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Check Six: Air Force Buzz Numbers

November 8, 2018

A Hawaii Air National Guard F-102 Delta Dagger with a buzz number in the early 1960s | click to enlarge

A buzz number was a large letter and number combination applied to U.S. Air Force planes after World War II and into the early 1960s. They were applied for general aerial identification of aircraft, but particularly for the identification of aircraft guilty of “buzzing” (very-low-altitude high-speed passes) over populated areas.

The system was designed to be a deterrent to 8th Air Force pilots performing unauthorized low-level flying over post-war Europe. This practice created the need for ground observers to be able to identify and report an offending aircraft.

In response to this need, a system of letters and numbers was developed to uniquely identify each aircraft in inventory. The number was painted as large as possible on each side of the fuselage, and on the underside of the left wing.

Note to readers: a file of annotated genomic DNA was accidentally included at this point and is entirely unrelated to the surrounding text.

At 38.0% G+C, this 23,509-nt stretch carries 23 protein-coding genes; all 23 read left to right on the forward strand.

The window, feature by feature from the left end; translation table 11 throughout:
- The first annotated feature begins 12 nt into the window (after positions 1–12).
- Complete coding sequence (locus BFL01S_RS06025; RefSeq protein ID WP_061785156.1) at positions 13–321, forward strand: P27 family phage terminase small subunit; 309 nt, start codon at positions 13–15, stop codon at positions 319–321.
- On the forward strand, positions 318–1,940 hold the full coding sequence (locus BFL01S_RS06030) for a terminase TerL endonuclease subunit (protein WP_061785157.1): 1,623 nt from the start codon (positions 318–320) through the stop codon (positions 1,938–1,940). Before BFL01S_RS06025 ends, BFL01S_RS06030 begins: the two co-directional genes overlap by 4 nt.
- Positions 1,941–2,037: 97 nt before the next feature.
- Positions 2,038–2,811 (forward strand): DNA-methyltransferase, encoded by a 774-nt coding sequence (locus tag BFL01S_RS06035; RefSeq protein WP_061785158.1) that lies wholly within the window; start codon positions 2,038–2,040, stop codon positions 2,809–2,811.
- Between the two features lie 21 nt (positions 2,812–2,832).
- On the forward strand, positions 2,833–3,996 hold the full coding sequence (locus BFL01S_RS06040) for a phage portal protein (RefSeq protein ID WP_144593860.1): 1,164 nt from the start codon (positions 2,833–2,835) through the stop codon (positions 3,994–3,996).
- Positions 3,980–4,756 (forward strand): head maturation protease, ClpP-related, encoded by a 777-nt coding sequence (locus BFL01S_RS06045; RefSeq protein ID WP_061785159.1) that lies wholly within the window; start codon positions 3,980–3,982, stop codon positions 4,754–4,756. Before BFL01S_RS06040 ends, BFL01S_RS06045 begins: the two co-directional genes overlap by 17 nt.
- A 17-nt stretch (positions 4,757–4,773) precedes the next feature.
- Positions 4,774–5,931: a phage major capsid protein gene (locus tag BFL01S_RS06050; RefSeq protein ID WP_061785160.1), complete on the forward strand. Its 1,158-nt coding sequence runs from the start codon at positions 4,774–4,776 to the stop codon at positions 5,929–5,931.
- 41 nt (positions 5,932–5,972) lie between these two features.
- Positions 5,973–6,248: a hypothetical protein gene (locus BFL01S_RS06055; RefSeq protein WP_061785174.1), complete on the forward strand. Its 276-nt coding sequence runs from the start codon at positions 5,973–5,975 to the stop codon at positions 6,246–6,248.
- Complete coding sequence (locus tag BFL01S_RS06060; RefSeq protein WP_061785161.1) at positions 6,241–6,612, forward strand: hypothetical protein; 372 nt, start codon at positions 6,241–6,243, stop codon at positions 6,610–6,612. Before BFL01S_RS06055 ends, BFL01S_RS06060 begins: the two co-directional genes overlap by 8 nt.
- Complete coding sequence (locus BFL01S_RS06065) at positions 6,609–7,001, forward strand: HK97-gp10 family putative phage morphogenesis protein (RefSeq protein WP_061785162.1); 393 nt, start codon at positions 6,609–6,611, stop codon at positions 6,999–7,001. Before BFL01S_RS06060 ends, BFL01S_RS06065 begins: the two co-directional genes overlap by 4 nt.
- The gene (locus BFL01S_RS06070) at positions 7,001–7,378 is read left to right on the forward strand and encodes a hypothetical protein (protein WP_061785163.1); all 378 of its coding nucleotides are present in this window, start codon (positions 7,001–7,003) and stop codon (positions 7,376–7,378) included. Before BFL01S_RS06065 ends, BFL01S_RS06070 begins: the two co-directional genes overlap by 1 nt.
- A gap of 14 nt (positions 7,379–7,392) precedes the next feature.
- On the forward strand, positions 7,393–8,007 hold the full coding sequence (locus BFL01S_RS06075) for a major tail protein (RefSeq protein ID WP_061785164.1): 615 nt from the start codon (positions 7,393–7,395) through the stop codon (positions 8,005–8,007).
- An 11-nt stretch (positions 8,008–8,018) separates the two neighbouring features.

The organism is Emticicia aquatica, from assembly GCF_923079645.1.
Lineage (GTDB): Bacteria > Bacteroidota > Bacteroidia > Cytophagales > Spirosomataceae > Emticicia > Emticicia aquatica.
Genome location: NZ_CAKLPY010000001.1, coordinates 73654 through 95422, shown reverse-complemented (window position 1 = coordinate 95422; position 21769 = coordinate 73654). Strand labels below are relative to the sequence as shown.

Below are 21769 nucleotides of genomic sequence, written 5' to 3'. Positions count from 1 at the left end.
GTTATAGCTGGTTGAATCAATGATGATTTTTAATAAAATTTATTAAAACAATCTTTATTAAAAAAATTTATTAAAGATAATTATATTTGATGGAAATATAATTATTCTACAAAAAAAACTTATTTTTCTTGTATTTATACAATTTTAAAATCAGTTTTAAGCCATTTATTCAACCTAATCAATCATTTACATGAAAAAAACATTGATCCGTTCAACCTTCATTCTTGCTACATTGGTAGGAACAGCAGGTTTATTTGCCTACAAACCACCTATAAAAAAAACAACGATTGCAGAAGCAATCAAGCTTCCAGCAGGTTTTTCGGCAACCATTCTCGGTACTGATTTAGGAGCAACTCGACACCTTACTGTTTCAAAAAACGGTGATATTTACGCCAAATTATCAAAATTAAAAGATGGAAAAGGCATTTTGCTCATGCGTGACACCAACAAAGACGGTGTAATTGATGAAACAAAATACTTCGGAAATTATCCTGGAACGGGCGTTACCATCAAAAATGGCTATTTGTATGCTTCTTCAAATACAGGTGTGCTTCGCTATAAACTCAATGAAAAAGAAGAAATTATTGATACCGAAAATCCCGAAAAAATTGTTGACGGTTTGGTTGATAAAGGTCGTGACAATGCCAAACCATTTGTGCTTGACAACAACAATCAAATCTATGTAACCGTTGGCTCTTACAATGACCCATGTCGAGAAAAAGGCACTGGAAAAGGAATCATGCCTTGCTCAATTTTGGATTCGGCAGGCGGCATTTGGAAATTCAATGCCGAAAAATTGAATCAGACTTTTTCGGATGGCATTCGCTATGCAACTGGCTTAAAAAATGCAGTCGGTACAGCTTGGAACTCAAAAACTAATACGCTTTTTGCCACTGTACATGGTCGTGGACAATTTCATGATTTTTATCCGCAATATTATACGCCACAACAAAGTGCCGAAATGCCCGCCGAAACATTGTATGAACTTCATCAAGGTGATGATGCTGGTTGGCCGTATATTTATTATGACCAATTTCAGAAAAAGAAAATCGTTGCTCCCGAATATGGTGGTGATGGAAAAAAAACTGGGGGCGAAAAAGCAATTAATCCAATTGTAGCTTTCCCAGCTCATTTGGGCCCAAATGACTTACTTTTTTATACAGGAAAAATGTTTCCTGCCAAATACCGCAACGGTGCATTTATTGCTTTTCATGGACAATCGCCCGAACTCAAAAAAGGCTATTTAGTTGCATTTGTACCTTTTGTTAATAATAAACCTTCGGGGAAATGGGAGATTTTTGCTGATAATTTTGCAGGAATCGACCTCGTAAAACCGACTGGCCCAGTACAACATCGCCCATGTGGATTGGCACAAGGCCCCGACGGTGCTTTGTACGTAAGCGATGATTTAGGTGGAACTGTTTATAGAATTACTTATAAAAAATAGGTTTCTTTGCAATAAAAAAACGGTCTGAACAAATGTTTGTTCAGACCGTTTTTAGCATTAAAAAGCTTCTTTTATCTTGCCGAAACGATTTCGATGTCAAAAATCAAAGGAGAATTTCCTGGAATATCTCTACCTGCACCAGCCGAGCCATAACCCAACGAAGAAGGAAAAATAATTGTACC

The Buzz Number system continued in use through the 1950s, but was ended during the 1960s. One of the last Air Force fighters to carry was the F-4 Phantom II, which used a Buzz Number of FJ.

Continue reading about buzz numbers at the Airplanes of the Past website– Great photographs


Special thanks to Drew Hurley for sending the link to this website to Retiree News. Drew was a public information officer in the Hawaii Air National Guard. He served for several years before transferring to the New Jersey Air National Guard. Retiree News is planning an update on Drew.

From → History

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